James Young said...

You call it "minutiae," NoVA Scout, but the reason it is necessary to house it constitutionally is because activist judges are perverting the Constitution (either Federal or, in the case of Massachusetts, a document going back to Adams) to discover arguments to find such statutes unconstitutional. It is hardly necessary to point out to you that state and federal Constitutions trump statute.

I don't like cluttering up the organic law unnecessarily, either. The problem is that judges who want to make new law rather than interpret existing law have made it necessary.

NoVA Scout said...

By that theory I suppose there's very little we can do to contract the ability of certain groups to enter into enforceable contracts as long as we assert our majority preference in the (formerly) revered State Bill of Rights as opposed to state statutes.

I suppose you also have to ask what you (we) are trying to accomplish. I would think state statute would be as potent as a constitutional measure in clearly defining the legal status of "marriage" for state (as opposed to religious) purposes as a one man/one woman enterprise. But the amendment goes much farther and prohibits any effort to replicate the effects or benefits (Sorry, I'm travelling and don't have the text, but you can look it up) of marriage. that's pretty broad. It's that overbreadth that makes this measure a bad idea and that makes it vulnerable, wherever place.

Frankly, I think the federal judiciary (activist or not) will take a cleaver to this once it is properly framed up for argument. I suppose putting it in the Bill of Rights might have a bit of an intimidating effect on state judges, but it won't cow the feds.

David said...

Have you read the recent Ohio appellate decision?

The following is excerpted from the decision of Ohio's 2nd District Court of Appeals, located in Dayton, in the case of State of Ohio v. Karen Ward:

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This appeal concerns the issue of whether the provision in the domestic violence statute extending the protections of that criminal statute to "a person living as a spouse" offends the Defense of Marriage amendment to the Ohio Constitution adopted by the voters in 2004 because it recognizes "a legal status for relationships of unmarried individuals that intends to approximate the effect of marriage."

We conclude that it does.

Let us suppose that the (Defense of Marriage) amendment were given the more restrictive interpretation. The evident purpose behind the second sentence of the amendment — to prohibit the indirect recognition of non-traditional marriages — could die the death of a thousand cuts. Imagine the adoption of a testimonial privilege for quasi-spouses, the addition of quasi-spouses alongside spouses and children as beneficiaries in wrongful death actions, the addition of quasi-spouses to the class of family members who can recover for loss of consortium, or the addition of a quasi-spouse to the list of persons who must be notified of a woman's intention to have an abortion.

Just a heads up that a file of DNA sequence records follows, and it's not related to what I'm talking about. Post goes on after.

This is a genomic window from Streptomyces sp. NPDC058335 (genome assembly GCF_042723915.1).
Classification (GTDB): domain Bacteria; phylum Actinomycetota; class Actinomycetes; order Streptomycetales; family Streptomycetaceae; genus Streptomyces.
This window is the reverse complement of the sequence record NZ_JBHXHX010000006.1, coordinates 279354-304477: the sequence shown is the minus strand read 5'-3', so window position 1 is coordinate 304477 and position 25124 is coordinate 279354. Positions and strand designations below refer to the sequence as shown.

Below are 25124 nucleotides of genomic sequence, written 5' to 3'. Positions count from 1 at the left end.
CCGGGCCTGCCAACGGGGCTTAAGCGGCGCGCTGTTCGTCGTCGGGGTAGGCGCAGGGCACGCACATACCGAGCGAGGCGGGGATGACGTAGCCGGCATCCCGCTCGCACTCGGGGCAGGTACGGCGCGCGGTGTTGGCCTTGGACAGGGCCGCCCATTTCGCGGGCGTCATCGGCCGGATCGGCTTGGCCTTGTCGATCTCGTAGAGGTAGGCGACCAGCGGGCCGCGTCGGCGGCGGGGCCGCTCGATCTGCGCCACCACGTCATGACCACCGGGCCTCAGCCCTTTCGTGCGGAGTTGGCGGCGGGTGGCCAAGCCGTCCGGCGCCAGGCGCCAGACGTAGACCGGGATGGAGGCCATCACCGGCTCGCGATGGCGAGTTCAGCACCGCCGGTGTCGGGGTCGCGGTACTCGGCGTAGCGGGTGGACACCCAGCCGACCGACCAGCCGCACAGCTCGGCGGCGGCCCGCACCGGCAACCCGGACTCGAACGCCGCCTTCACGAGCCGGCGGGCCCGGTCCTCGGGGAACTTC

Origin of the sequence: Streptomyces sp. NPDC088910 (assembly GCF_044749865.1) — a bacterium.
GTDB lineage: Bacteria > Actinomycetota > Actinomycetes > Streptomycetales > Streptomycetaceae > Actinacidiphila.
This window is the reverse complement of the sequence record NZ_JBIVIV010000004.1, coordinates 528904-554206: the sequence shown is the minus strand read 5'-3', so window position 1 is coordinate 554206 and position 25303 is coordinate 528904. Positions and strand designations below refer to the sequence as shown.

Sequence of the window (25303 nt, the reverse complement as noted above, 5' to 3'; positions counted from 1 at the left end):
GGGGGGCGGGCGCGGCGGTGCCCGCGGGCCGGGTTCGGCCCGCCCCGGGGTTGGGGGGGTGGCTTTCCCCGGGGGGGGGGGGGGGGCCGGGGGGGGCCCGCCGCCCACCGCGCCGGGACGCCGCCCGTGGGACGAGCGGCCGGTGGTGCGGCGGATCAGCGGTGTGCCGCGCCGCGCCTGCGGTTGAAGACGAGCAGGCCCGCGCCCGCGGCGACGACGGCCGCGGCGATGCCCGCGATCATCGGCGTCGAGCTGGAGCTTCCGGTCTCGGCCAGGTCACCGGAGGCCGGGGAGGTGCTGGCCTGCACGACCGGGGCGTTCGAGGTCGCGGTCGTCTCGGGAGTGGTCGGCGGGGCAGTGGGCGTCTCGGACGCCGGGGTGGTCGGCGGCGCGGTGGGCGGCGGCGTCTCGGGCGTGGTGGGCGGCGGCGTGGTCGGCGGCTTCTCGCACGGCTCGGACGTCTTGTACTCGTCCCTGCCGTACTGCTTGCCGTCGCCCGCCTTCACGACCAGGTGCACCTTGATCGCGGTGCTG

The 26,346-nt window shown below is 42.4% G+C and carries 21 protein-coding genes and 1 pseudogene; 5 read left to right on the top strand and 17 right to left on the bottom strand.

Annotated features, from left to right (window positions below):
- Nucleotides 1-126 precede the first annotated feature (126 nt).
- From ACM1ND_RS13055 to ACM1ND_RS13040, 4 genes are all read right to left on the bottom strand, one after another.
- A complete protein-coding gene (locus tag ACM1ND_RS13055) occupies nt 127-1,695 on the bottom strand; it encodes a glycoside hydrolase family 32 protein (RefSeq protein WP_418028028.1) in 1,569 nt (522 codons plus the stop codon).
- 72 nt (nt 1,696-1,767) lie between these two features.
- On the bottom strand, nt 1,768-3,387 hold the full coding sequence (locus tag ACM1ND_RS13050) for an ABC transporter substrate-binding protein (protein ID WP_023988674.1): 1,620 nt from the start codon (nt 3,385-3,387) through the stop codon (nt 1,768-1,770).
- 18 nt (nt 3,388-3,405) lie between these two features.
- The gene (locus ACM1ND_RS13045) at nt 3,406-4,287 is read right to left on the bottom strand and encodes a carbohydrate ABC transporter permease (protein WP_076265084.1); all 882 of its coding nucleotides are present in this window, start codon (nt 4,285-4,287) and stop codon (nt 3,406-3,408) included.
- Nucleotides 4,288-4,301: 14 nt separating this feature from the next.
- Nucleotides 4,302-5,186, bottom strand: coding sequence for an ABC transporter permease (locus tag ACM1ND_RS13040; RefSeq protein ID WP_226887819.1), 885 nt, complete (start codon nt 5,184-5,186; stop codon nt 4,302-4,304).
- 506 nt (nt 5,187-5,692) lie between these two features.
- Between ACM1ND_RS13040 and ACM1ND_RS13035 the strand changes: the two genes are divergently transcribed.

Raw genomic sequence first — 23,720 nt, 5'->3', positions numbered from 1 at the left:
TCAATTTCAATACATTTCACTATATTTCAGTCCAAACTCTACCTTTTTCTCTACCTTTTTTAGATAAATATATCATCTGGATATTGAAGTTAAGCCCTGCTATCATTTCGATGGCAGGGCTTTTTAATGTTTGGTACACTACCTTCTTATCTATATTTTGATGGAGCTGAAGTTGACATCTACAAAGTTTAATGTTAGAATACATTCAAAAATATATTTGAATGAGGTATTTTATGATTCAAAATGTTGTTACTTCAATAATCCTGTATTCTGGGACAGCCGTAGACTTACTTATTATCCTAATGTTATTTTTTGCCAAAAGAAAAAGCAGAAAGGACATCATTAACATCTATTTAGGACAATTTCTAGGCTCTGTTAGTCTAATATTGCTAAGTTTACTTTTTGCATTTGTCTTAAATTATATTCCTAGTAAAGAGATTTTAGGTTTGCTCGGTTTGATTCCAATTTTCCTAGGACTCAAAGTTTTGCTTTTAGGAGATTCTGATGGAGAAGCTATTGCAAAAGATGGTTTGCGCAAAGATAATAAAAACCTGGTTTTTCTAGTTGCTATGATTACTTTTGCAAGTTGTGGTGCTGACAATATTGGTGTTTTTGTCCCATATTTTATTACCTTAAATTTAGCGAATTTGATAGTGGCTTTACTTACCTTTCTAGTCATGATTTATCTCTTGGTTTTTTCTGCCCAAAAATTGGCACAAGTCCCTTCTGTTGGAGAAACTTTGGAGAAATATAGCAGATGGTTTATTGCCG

The list is endless.

At what point would the second sentence of the amendment be deemed to have been violated? Would only the last in the series of legislative enactments, common law rulings, and administrative or judicial rule-making be voided for unconstitutionality?

Suppose that, after a long series of legal struggles to enhance the rights of non-traditional, quasi-spouses, the only remaining point of difference in Ohio between a spouse and a quasi-spouse were that the spouse, but not the quasi-spouse, could claim an additional $25 credit on the Ohio income tax? Would that avoid implicating the second sentence of the amendment because actual spouses and quasi-spouses are not treated identically for all legal purposes in Ohio?

In our view, the jurisprudence contemplated by the hypotheticals recited above would be unworkable. The general principle evident in the second sentence to the Defense of Marriage amendment is that a legal status of a de facto marital relationship shall neither be created nor recognized in Ohio as having the same effect as the legal status of a de jure marital relationship. It is tempting to speculate which of potential exceptions to this general principle would have found favor with a majority of the Ohioans who voted for the Defense of Marriage amendment, but this would be mere speculation.

In our view, the second sentence was intended to avoid the prospect of the Ohio General Assembly, or the Ohio courts, establishing exceptions to its reach.

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Emphasis added. Nuff said.

NoVA Scout said...

The first couple of lines of my last comment should have read: ". . . there's very little we CAN'T do . . . ."